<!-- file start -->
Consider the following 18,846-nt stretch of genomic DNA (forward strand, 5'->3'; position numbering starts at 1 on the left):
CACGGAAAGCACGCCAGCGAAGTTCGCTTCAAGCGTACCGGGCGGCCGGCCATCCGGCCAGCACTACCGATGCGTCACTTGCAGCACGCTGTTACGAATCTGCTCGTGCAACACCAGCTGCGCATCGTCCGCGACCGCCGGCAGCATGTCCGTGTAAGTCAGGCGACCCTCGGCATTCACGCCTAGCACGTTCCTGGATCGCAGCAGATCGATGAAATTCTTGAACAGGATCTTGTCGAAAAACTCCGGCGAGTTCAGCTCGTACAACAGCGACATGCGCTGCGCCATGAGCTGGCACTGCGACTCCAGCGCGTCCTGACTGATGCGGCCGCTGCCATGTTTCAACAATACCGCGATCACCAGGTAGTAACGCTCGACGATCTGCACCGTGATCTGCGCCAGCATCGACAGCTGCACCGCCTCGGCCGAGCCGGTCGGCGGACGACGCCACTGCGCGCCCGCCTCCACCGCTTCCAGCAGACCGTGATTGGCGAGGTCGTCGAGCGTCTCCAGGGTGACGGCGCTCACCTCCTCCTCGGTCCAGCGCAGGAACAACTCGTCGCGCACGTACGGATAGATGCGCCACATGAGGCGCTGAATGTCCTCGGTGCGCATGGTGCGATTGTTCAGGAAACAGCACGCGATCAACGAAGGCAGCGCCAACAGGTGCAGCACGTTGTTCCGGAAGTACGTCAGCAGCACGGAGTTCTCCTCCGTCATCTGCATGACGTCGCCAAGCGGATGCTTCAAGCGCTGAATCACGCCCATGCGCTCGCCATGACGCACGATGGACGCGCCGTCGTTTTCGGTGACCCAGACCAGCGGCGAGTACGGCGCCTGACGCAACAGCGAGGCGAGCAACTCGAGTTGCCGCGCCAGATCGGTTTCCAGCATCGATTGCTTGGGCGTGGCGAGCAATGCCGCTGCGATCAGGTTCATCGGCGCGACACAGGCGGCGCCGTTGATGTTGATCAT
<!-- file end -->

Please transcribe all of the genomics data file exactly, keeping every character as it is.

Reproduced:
Consider the following 18,846-nt stretch of genomic DNA (forward strand, 5'->3'; position numbering starts at 1 on the left):
CACGGAAAGCACGCCAGCGAAGTTCGCTTCAAGCGTACCGGGCGGCCGGCCATCCGGCCAGCACTACCGATGCGTCACTTGCAGCACGCTGTTACGAATCTGCTCGTGCAACACCAGCTGCGCATCGTCCGCGACCGCCGGCAGCATGTCCGTGTAAGTCAGGCGACCCTCGGCATTCACGCCTAGCACGTTCCTGGATCGCAGCAGATCGATGAAATTCTTGAACAGGATCTTGTCGAAAAACTCCGGCGAGTTCAGCTCGTACAACAGCGACATGCGCTGCGCCATGAGCTGGCACTGCGACTCCAGCGCGTCCTGACTGATGCGGCCGCTGCCATGTTTCAACAATACCGCGATCACCAGGTAGTAACGCTCGACGATCTGCACCGTGATCTGCGCCAGCATCGACAGCTGCACCGCCTCGGCCGAGCCGGTCGGCGGACGACGCCACTGCGCGCCCGCCTCCACCGCTTCCAGCAGACCGTGATTGGCGAGGTCGTCGAGCGTCTCCAGGGTGACGGCGCTCACCTCCTCCTCGGTCCAGCGCAGGAACAACTCGTCGCGCACGTACGGATAGATGCGCCACATGAGGCGCTGAATGTCCTCGGTGCGCATGGTGCGATTGTTCAGGAAACAGCACGCGATCAACGAAGGCAGCGCCAACAGGTGCAGCACGTTGTTCCGGAAGTACGTCAGCAGCACGGAGTTCTCCTCCGTCATCTGCATGACGTCGCCAAGCGGATGCTTCAAGCGCTGAATCACGCCCATGCGCTCGCCATGACGCACGATGGACGCGCCGTCGTTTTCGGTGACCCAGACCAGCGGCGAGTACGGCGCCTGACGCAACAGCGAGGCGAGCAACTCGAGTTGCCGCGCCAGATCGGTTTCCAGCATCGATTGCTTGGGCGTGGCGAGCAATGCCGCTGCGATCAGGTTCATCGGCGCGACACAGGCGGCGCCGTTGATGTTGATCAT